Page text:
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@whuber gave an exhaustive explanation, I just want to point out that there is a standard statistical distribution corresponding to this scenario: the hypergeometric distribution. So you can obtain any such probabilities directly in, say, R:

Probability of exactly 2 out of 12 selected:

   > dhyper(2, 12, 363-12, 232)
   [1] 0.0008498838

Probability of 2 or fewer out of 12 selected:

   > phyper(2, 12, 363-12, 232)
   [1] 0.000934314
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+1 Thanks. I should have mentioned this connection. The hypergeometric distribution classically appears in sampling-resampling experiments. The 12 specific people (my "red tickets") are like fish that have been caught, marked, and thrown back into the pool; the sample of 232 is like the set of fish that are subsequently caught. The hypergeometric distribution describes the frequencies of recaptured fish. –  whuber Mar 7 '12 at 15:15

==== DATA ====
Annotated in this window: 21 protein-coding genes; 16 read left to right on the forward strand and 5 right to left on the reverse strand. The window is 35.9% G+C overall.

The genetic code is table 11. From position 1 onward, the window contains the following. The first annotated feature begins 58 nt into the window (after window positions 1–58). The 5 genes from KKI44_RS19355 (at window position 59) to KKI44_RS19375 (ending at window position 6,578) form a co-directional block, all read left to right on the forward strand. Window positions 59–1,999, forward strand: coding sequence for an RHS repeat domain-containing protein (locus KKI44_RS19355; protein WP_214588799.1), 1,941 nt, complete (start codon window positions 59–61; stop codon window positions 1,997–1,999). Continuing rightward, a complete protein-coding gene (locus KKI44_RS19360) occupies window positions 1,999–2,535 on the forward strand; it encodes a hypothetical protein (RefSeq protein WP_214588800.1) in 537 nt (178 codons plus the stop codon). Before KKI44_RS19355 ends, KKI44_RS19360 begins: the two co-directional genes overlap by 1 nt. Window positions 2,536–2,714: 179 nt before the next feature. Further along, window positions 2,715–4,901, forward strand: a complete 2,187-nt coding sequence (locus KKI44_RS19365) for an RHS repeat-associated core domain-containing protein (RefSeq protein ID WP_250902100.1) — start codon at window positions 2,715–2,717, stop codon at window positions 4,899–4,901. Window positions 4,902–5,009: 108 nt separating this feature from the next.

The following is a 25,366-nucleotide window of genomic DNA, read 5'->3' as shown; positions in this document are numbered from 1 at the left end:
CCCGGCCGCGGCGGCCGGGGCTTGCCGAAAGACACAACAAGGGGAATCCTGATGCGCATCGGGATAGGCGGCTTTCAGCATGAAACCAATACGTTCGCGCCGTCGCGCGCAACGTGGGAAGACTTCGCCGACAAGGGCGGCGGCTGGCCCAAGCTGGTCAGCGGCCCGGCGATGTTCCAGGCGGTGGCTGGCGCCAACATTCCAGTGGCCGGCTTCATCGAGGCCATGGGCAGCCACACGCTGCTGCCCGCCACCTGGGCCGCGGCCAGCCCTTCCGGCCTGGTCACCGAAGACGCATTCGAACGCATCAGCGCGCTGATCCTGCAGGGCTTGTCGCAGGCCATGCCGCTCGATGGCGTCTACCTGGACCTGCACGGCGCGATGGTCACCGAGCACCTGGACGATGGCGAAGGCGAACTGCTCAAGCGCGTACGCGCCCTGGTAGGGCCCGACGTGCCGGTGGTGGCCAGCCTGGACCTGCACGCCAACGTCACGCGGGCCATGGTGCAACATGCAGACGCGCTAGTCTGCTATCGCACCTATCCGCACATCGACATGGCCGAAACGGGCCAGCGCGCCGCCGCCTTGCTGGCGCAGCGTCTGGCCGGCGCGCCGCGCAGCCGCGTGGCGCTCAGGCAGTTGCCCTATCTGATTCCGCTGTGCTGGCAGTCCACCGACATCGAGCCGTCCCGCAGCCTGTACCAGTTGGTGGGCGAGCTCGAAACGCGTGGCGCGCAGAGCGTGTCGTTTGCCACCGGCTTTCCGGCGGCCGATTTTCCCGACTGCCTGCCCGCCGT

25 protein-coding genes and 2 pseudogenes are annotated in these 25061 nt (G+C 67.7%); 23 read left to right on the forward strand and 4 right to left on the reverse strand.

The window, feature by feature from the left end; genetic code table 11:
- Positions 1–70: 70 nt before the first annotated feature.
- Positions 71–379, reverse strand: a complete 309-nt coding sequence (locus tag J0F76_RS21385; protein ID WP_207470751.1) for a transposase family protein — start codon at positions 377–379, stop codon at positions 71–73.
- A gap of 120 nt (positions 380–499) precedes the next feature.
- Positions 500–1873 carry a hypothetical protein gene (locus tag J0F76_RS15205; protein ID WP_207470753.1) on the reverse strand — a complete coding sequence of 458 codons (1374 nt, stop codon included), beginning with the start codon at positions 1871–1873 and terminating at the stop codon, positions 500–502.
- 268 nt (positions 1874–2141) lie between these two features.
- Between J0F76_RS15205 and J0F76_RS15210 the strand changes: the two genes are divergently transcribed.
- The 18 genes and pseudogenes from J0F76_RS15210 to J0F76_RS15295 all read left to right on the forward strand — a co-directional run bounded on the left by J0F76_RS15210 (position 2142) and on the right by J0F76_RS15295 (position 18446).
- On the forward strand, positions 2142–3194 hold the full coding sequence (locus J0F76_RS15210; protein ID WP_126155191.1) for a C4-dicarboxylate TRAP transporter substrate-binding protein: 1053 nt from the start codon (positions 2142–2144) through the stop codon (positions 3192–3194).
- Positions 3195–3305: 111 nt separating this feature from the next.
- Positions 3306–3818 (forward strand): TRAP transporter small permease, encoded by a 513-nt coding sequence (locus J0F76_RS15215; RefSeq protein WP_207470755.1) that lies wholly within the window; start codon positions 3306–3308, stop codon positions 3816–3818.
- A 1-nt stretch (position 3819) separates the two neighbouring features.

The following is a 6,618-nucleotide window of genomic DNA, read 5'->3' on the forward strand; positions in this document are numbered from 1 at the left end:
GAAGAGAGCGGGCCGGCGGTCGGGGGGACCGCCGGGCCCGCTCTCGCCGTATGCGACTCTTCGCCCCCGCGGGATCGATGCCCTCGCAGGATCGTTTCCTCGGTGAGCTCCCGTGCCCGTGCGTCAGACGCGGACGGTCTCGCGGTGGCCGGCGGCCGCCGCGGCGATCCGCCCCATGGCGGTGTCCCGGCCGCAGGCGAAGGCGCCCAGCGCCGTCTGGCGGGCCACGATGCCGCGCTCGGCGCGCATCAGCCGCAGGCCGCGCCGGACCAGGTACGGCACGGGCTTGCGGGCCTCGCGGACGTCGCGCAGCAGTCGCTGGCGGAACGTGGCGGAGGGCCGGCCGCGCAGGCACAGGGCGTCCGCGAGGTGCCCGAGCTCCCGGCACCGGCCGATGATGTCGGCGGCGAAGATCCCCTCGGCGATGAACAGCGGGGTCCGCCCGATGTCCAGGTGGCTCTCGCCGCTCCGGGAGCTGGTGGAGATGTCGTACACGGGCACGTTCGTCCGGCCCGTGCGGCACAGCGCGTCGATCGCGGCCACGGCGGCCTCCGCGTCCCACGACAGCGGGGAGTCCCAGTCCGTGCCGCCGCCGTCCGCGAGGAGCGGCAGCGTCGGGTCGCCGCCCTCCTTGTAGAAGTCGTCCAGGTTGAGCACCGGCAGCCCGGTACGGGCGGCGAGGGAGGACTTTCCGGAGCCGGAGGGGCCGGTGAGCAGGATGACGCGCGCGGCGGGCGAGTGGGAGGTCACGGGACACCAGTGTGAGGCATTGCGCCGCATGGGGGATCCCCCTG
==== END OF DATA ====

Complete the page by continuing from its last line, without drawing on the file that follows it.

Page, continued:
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The odds are much higher than calculated with the simple hypergeometric distribution, as the group is not chosen randomly ("12 fish are painted red before the draw").

From the description of the question, we are testing for a fraud in the draw. A specific group of 12 people complained that only 2 of them were selected, while the expected number was 232/363~2/3=8.

What we really need to calculated is what are the odds that "No group of size 12 will have only 2 member selected". The odds that at least one group will have 2 or fewer (therefore will complain against the fairness of the draw) are much higher.